FIG. 20 depicts a Y-component current spreading of 5μ LED with three p+ electrode each of 0.7μ embedded in the p+ layer.

FIG. 21 depicts Y-component current spreading of 5μ LED with five p+ electrode each of 0.3μ on top.

FIG. 22 depicts a comparison of 10 GHz transient response at 1.7 V for 5μ LEDs of different p+ electrode designs and the ideal structure (Ideal p+ electrode across the entire device length).

FIG. 23 depicts a top view of the LED.

FIG. 24 depicts an example of thickness of the metal stacks of p+ electrode—100 Å thick Titanium, 100 Å Platinum and 6800 Å Gold.

FIG. 25 depicts a comparison of the 10 GHz transient performance of devices of different widths and the ideal structure with a p+ electrode across the entire device width.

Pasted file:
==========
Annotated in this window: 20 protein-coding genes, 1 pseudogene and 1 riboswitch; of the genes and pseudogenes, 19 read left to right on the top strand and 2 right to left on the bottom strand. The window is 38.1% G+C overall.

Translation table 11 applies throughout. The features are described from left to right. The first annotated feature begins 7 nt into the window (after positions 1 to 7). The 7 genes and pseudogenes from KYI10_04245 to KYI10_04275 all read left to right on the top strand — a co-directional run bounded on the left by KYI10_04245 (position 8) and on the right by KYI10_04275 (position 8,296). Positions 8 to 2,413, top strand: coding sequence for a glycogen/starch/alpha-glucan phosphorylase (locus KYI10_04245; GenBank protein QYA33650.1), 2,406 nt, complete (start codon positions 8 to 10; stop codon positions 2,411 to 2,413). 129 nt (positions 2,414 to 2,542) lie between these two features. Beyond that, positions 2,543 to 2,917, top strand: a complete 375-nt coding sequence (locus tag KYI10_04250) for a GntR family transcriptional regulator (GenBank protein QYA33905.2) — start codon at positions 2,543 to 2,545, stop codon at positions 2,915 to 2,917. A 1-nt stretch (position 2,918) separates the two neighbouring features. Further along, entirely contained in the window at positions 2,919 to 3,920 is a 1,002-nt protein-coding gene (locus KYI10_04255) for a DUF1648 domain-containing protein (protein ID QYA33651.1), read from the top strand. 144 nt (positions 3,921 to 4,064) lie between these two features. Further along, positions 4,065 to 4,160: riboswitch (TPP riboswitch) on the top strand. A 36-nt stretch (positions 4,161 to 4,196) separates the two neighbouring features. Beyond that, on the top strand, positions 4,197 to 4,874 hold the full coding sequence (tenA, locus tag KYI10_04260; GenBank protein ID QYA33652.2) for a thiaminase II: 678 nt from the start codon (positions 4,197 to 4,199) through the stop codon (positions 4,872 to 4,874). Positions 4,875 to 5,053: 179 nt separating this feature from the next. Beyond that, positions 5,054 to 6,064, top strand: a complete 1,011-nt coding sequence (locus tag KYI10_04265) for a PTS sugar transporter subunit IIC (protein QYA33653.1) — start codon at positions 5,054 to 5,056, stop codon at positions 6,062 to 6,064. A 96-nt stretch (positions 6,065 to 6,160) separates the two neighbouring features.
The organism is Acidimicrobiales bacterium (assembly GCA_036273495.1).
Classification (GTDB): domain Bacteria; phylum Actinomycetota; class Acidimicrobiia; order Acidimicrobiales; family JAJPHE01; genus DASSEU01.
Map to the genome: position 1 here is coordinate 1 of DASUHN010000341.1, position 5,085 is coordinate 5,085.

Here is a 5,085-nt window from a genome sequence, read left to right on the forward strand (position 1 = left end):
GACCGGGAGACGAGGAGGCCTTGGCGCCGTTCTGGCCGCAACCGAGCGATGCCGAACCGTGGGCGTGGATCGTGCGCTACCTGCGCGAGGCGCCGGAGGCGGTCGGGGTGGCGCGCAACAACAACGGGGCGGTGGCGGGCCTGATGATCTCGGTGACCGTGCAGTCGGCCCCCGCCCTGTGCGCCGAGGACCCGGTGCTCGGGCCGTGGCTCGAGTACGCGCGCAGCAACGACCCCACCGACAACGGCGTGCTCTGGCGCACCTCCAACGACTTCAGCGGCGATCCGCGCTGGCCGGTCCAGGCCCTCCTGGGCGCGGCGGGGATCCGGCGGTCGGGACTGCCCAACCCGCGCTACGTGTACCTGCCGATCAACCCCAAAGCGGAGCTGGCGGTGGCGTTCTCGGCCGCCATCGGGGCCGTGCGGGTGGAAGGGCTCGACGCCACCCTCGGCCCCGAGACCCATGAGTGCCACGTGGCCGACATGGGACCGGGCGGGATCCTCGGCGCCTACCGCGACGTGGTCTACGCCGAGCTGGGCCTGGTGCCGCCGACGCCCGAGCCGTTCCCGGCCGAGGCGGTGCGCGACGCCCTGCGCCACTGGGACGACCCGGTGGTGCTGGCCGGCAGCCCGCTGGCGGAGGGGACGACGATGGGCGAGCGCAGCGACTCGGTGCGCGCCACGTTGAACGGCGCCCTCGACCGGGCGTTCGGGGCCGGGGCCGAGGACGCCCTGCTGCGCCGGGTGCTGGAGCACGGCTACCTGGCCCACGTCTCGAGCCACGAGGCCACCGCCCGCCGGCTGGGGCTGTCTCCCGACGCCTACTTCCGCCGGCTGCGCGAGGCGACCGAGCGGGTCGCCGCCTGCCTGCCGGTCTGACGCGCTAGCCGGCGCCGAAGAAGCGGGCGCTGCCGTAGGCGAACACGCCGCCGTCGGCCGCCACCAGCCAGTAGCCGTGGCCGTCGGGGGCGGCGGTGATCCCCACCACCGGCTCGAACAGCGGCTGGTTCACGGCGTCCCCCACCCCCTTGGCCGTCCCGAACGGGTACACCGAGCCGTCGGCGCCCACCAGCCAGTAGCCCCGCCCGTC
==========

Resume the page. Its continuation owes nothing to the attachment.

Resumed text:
FIG. 26 depicts a planer LED structure two three p+ electrodes on top and two n+ electrodes.

FIG. 27 depicts a 20 GHz sinusoidal response at 1.7 V of the LED structure shown in FIG. 26.

FIG. 28 depicts an ultra-high speed single QW AlGaAs/GaAs LED structure.

FIG. 29 depicts a luminous output power and efficiency of a single QW AlGaAs/GaAs LED.

FIG. 30 depicts a 10 GHz transient response at 1.7 V of single QW AlGaAs/GaAs LED.

FIG. 31 depicts an emission spectra of single QW AlGaAS/GaAs LED.

FIG. 32 depicts a single QW InGaN/AlGaN ultra-high speed LED.

FIG. 33 depicts a luminous output power and efficiency of single QW InGaN/AlGaN LED.

FIG. 34 depicts a 10 GHz transient response at 3.5 V of single QW InGaN/AlGaN LED.